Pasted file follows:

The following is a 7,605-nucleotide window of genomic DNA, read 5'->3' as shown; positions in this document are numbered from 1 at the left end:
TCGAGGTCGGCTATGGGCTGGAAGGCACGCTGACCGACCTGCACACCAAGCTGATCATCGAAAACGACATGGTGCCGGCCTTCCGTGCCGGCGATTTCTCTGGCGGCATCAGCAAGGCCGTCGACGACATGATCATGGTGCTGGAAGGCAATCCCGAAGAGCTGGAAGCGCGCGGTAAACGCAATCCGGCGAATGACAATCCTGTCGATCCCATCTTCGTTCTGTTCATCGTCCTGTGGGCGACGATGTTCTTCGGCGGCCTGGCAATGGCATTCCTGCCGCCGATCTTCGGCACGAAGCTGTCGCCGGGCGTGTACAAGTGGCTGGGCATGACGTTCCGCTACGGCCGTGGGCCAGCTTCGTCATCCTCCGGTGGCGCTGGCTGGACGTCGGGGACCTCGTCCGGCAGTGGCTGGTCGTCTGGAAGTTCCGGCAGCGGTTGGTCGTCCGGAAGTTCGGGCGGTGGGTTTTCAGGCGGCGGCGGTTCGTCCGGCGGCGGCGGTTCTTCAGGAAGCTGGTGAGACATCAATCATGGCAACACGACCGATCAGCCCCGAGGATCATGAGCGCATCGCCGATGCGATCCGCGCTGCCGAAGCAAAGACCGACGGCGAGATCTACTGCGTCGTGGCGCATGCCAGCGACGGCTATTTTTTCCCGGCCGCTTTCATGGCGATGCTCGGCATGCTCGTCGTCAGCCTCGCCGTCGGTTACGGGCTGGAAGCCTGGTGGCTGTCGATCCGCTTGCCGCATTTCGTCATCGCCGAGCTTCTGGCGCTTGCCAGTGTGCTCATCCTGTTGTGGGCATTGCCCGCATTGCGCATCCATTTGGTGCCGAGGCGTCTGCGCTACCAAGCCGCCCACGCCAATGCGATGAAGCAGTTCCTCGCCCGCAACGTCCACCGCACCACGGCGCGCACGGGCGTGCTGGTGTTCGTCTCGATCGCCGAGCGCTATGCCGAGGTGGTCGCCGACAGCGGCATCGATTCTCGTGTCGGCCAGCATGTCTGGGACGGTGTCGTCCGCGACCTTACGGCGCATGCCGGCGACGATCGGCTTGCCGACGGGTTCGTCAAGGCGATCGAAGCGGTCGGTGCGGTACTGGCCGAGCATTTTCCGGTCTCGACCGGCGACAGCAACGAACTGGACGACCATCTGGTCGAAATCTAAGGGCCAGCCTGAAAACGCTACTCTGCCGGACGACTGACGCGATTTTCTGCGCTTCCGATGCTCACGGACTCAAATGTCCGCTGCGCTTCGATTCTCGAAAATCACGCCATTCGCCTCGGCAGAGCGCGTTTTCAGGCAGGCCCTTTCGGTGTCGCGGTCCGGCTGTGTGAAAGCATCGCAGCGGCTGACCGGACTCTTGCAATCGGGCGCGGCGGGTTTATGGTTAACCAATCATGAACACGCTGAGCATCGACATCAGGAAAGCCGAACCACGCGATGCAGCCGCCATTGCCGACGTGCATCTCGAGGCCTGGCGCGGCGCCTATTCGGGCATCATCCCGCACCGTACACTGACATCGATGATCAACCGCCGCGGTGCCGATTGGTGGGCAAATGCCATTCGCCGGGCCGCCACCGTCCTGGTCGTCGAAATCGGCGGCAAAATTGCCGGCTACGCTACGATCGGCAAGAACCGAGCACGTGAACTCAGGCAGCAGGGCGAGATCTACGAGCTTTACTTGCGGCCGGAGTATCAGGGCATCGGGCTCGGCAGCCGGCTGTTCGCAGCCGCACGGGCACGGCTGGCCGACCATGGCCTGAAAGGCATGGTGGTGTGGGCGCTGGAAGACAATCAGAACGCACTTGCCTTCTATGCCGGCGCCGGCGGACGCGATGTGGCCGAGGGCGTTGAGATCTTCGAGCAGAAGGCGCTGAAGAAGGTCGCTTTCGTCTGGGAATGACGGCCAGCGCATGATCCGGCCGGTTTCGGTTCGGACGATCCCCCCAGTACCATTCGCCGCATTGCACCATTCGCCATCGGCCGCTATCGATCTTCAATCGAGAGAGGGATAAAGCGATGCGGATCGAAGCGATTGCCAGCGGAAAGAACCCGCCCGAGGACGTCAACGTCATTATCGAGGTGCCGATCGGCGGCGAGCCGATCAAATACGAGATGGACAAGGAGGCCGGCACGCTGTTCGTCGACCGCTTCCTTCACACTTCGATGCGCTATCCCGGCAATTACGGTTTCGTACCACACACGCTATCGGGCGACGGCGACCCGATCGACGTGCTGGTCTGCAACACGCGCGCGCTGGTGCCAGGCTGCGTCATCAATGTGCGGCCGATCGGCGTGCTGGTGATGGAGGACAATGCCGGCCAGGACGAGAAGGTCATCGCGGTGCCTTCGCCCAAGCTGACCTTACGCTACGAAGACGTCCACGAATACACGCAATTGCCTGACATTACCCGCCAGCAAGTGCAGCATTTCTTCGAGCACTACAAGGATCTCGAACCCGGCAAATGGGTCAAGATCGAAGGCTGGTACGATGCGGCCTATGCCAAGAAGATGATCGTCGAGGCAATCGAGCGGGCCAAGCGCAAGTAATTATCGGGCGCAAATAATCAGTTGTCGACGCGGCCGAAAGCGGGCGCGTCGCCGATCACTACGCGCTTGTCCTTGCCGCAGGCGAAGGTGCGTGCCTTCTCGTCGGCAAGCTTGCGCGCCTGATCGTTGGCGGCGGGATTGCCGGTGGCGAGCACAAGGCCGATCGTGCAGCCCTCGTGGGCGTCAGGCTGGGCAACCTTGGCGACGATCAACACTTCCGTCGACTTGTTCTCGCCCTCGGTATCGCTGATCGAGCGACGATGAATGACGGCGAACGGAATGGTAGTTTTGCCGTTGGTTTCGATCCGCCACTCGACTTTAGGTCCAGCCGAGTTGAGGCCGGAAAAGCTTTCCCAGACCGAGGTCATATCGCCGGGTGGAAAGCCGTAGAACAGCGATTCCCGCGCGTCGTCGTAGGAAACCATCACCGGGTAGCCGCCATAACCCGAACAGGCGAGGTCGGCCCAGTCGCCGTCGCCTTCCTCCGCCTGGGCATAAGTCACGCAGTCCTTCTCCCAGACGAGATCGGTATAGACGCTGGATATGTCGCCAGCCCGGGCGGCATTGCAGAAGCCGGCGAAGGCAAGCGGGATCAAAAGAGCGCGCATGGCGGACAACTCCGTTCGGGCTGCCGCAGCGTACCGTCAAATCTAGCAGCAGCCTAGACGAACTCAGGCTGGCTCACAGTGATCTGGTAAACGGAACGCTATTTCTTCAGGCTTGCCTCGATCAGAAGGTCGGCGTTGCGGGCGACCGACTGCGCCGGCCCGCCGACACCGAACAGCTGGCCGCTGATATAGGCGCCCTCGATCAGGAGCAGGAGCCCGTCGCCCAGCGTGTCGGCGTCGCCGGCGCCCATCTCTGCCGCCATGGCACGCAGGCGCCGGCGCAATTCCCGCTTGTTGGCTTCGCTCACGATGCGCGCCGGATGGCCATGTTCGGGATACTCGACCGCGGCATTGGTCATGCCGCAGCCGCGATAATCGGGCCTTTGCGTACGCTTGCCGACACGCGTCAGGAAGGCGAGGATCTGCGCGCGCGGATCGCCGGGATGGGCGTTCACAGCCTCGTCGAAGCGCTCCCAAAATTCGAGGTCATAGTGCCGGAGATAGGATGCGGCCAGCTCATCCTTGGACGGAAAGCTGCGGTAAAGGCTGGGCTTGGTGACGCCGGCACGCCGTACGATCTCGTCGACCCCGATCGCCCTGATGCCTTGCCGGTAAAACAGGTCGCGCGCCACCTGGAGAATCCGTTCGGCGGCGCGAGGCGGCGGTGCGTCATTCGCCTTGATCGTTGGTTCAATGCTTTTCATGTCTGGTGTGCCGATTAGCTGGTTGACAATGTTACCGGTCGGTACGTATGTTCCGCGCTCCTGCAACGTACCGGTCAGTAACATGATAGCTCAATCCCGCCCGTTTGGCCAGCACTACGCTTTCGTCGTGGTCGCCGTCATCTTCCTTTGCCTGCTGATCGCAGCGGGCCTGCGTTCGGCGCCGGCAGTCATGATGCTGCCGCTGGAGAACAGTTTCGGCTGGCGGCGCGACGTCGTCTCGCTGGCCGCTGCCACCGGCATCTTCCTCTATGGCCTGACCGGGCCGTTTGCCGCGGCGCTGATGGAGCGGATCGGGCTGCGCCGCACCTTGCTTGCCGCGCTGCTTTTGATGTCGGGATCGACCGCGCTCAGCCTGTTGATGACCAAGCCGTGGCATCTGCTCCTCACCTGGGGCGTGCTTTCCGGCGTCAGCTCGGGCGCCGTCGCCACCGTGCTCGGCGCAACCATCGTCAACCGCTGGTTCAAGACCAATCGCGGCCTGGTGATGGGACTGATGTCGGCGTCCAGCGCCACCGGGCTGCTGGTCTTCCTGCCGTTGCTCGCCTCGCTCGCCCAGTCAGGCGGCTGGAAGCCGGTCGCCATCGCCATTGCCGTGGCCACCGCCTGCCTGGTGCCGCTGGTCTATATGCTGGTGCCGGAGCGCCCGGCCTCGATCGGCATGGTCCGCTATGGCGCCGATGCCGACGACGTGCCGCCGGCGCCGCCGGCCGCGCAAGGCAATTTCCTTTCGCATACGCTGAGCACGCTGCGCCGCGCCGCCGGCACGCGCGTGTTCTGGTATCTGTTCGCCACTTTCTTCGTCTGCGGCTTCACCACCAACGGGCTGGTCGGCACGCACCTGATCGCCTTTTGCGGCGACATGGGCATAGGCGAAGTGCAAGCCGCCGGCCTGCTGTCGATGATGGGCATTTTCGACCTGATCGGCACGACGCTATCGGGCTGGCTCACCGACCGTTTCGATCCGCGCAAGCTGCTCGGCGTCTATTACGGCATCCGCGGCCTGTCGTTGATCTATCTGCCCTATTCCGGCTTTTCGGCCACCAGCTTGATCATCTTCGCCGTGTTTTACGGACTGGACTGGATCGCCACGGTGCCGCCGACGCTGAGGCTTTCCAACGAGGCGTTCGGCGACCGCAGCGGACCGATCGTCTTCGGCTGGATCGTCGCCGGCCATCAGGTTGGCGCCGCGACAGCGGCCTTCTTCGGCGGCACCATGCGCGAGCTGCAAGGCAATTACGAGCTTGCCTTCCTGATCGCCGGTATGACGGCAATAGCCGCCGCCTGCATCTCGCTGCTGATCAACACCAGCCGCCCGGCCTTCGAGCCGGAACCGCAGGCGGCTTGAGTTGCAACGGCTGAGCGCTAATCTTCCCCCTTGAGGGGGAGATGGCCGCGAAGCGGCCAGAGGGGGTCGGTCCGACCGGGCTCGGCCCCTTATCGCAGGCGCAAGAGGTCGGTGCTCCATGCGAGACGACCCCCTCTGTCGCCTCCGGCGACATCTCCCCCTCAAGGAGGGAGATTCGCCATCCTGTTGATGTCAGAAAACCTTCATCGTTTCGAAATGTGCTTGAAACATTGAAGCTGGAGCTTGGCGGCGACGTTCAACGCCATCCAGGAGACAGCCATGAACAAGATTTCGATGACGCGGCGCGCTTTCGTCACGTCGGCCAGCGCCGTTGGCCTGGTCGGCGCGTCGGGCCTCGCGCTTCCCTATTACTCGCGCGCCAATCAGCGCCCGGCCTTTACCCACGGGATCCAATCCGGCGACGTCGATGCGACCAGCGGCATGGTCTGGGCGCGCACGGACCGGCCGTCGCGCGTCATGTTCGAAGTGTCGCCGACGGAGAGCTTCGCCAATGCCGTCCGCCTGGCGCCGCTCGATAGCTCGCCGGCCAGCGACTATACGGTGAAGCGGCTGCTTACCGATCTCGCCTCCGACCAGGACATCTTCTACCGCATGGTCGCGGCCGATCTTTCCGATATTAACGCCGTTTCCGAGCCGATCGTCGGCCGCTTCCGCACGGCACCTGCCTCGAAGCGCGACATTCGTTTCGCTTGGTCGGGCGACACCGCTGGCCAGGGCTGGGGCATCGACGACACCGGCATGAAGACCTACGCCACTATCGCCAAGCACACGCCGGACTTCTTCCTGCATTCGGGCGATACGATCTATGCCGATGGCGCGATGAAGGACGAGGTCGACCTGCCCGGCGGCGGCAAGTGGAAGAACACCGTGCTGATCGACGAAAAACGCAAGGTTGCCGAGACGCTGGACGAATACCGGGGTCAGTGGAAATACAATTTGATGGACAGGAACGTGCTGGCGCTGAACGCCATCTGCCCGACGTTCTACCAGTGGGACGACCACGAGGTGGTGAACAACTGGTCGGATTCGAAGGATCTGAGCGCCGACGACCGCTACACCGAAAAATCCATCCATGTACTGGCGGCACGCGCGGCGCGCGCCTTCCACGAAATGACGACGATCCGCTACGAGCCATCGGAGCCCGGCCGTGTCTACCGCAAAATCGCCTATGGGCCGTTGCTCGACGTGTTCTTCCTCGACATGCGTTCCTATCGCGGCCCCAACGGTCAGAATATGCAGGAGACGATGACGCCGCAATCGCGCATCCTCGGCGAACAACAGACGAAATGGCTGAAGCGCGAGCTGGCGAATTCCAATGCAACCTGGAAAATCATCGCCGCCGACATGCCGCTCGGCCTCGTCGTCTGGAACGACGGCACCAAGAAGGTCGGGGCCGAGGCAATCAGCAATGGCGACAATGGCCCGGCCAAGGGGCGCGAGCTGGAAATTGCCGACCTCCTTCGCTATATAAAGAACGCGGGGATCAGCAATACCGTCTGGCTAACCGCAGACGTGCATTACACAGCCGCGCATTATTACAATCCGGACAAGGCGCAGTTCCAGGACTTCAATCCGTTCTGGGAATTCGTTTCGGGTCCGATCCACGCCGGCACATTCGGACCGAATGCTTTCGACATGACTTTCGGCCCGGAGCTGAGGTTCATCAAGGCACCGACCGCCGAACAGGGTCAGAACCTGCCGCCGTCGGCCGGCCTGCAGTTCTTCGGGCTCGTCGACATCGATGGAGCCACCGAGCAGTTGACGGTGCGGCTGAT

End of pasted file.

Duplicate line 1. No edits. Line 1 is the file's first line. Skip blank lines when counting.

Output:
The following is a 7,605-nucleotide window of genomic DNA, read 5'->3' as shown; positions in this document are numbered from 1 at the left end: